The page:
2. Good Leadership
Good leadership is paramount to a positive corporate culture. The management is responsible for modeling the beliefs of the company and instilling the values in the employees. In order to do this, they need to practice what they preach and serve as good role models for employees. Good leadership also involves empowering employees and making them realize their full potential. It is important to create an environment where employees can voice their concerns to their supervisors, and where they feel their voices are heard and respected. It is up to the leaders to establish good and open communication practices so that the work environment can be healthy and positive.
3. Support and Opportunity for Growth
It is important that employers recognize the hard work of their employees, but it is also important for them to support their employees by offering opportunities for continued growth. This creates an environment where employees will go the extra mile to complete tasks and make sure that they are done well. Support can come in the form of formal training, workshops, peer-to-peer work experience, or a variety of other practices that foster continued learning. Establishing a supportive environment that promotes continued growth, demonstrates to employees that they are valued, thus encouraging them to work hard.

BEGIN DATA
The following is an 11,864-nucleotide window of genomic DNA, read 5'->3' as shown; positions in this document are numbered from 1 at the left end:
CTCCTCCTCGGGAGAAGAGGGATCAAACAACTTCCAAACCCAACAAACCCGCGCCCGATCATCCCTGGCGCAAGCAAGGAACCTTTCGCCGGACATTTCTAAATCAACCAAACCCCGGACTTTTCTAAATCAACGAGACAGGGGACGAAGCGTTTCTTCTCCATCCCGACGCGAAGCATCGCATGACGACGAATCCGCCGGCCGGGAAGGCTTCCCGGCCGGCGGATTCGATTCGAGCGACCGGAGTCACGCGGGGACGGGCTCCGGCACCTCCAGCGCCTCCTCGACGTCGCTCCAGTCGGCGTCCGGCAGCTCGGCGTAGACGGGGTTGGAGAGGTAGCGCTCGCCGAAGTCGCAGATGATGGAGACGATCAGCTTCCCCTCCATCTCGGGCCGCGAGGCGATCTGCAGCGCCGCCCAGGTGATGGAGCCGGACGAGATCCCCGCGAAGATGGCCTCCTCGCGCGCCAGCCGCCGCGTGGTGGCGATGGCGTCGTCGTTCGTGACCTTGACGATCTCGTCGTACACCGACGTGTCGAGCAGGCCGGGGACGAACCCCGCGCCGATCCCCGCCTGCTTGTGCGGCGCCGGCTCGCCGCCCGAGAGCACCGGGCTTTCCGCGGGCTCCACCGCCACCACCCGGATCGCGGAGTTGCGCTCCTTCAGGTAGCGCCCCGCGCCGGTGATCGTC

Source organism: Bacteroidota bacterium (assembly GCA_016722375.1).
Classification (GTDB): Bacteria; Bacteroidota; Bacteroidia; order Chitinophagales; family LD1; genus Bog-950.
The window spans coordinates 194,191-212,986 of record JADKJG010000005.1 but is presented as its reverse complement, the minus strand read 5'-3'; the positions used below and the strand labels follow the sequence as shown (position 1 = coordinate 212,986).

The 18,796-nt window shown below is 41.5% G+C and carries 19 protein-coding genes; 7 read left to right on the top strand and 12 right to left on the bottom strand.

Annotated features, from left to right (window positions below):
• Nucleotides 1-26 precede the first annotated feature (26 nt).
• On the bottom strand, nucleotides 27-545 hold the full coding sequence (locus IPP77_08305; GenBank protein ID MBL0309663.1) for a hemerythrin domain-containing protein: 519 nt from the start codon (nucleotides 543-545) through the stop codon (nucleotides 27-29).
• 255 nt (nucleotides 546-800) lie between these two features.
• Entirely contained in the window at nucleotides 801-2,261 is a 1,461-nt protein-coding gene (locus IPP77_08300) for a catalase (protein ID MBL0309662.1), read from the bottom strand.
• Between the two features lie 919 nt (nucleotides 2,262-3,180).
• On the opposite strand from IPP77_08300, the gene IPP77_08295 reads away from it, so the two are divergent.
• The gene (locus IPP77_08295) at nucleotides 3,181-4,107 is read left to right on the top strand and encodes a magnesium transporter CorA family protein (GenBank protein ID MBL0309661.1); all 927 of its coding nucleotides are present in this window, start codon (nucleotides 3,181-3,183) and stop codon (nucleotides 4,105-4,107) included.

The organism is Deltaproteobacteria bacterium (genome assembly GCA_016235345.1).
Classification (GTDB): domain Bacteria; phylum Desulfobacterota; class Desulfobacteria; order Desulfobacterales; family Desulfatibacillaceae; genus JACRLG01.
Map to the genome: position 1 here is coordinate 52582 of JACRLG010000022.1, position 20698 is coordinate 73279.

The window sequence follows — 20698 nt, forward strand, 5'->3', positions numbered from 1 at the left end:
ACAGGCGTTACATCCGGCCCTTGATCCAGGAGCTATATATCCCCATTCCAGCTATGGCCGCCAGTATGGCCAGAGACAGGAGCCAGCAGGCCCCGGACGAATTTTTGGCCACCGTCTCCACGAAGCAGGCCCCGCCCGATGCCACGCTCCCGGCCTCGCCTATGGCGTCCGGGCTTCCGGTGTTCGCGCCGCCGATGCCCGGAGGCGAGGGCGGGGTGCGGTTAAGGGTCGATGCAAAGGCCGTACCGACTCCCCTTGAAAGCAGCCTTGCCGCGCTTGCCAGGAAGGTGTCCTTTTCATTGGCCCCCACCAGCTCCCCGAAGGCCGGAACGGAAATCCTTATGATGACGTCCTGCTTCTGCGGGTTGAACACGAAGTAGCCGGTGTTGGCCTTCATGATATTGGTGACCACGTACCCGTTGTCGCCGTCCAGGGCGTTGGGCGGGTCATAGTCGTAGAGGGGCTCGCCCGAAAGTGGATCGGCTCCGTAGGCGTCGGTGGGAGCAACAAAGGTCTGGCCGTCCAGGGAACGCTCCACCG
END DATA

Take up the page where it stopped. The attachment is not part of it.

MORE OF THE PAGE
4. New Hires and the Importance of Onboarding and Orientation
For newly hired people, their first interaction and experience with the company will come in their onboarding or orientation. It is important for companies to have a process in place to orient new hires with the company’s culture. This helps establish, from early on, the company’s core values and their beliefs. When the values are clear and well understood, employees will be more likely to abide by them. For many Gambian companies, there is no set onboarding process that occurs, so many employees do not see the company’s values and beliefs being practiced in day-to-day operations. It is crucial for companies to create a system that teaches these values to employees so that the core beliefs can be instilled in them at an early stage. This belief in the company becomes your strength.
A company’s culture is apart of its DNA, and it ultimately shapes how employees feel about their work experiences. Having a positive culture can positively impact employees’ productivity, thus affecting the company’s performance. While social customs and norms are factors in workplace culture, universal practices can be applied to create a positive work environment. In The Gambia, many companies do not have a formal onboarding process for their employees; company culture orientation is not really discussed nor is it instilled in employees. Changing this by establishing core beliefs and ensuring that they practiced by leaders then instilled in employees from early on is paramount to creating a work environment that benefits both the employees and employers.
Written by MakalliMatta Consulting (MMC).
Contact MMC for your company culture design and training at firstname.lastname@example.org or www.makallimatta.com